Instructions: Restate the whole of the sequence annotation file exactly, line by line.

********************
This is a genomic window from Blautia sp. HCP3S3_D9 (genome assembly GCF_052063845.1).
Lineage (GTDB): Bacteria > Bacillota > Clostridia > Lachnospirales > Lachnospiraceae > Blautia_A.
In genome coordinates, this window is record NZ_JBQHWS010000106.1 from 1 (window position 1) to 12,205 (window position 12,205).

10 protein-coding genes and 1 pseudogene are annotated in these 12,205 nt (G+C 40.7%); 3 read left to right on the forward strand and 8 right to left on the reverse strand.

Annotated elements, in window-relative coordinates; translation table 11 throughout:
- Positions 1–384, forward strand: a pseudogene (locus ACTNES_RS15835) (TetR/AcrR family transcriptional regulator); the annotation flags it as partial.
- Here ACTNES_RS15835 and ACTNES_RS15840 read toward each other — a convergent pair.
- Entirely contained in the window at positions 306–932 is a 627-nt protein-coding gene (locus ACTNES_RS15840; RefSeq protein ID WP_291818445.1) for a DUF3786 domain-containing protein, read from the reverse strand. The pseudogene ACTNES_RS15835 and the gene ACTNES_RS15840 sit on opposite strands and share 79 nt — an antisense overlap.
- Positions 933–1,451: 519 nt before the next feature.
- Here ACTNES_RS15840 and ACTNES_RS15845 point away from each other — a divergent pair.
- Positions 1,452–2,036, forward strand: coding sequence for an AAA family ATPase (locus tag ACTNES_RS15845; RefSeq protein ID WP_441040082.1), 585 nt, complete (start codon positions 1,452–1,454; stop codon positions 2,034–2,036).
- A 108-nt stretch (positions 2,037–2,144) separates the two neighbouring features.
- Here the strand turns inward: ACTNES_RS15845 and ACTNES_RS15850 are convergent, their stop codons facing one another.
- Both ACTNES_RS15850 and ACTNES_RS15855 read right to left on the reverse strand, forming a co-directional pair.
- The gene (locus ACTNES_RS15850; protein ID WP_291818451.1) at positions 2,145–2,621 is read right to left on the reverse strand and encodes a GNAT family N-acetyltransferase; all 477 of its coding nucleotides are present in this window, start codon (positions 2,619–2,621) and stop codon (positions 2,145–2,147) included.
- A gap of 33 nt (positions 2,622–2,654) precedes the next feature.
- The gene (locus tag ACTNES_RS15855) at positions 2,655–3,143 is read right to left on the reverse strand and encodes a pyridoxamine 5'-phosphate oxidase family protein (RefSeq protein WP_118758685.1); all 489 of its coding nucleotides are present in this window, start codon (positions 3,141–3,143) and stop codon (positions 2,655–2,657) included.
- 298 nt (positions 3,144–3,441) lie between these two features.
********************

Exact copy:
This is a genomic window from Blautia sp. HCP3S3_D9 (genome assembly GCF_052063845.1).
Lineage (GTDB): Bacteria > Bacillota > Clostridia > Lachnospirales > Lachnospiraceae > Blautia_A.
In genome coordinates, this window is record NZ_JBQHWS010000106.1 from 1 (window position 1) to 12,205 (window position 12,205).

10 protein-coding genes and 1 pseudogene are annotated in these 12,205 nt (G+C 40.7%); 3 read left to right on the forward strand and 8 right to left on the reverse strand.

Annotated elements, in window-relative coordinates; translation table 11 throughout:
- Positions 1–384, forward strand: a pseudogene (locus ACTNES_RS15835) (TetR/AcrR family transcriptional regulator); the annotation flags it as partial.
- Here ACTNES_RS15835 and ACTNES_RS15840 read toward each other — a convergent pair.
- Entirely contained in the window at positions 306–932 is a 627-nt protein-coding gene (locus ACTNES_RS15840; RefSeq protein ID WP_291818445.1) for a DUF3786 domain-containing protein, read from the reverse strand. The pseudogene ACTNES_RS15835 and the gene ACTNES_RS15840 sit on opposite strands and share 79 nt — an antisense overlap.
- Positions 933–1,451: 519 nt before the next feature.
- Here ACTNES_RS15840 and ACTNES_RS15845 point away from each other — a divergent pair.
- Positions 1,452–2,036, forward strand: coding sequence for an AAA family ATPase (locus tag ACTNES_RS15845; RefSeq protein ID WP_441040082.1), 585 nt, complete (start codon positions 1,452–1,454; stop codon positions 2,034–2,036).
- A 108-nt stretch (positions 2,037–2,144) separates the two neighbouring features.
- Here the strand turns inward: ACTNES_RS15845 and ACTNES_RS15850 are convergent, their stop codons facing one another.
- Both ACTNES_RS15850 and ACTNES_RS15855 read right to left on the reverse strand, forming a co-directional pair.
- The gene (locus ACTNES_RS15850; protein ID WP_291818451.1) at positions 2,145–2,621 is read right to left on the reverse strand and encodes a GNAT family N-acetyltransferase; all 477 of its coding nucleotides are present in this window, start codon (positions 2,619–2,621) and stop codon (positions 2,145–2,147) included.
- A gap of 33 nt (positions 2,622–2,654) precedes the next feature.
- The gene (locus tag ACTNES_RS15855) at positions 2,655–3,143 is read right to left on the reverse strand and encodes a pyridoxamine 5'-phosphate oxidase family protein (RefSeq protein WP_118758685.1); all 489 of its coding nucleotides are present in this window, start codon (positions 3,141–3,143) and stop codon (positions 2,655–2,657) included.
- 298 nt (positions 3,144–3,441) lie between these two features.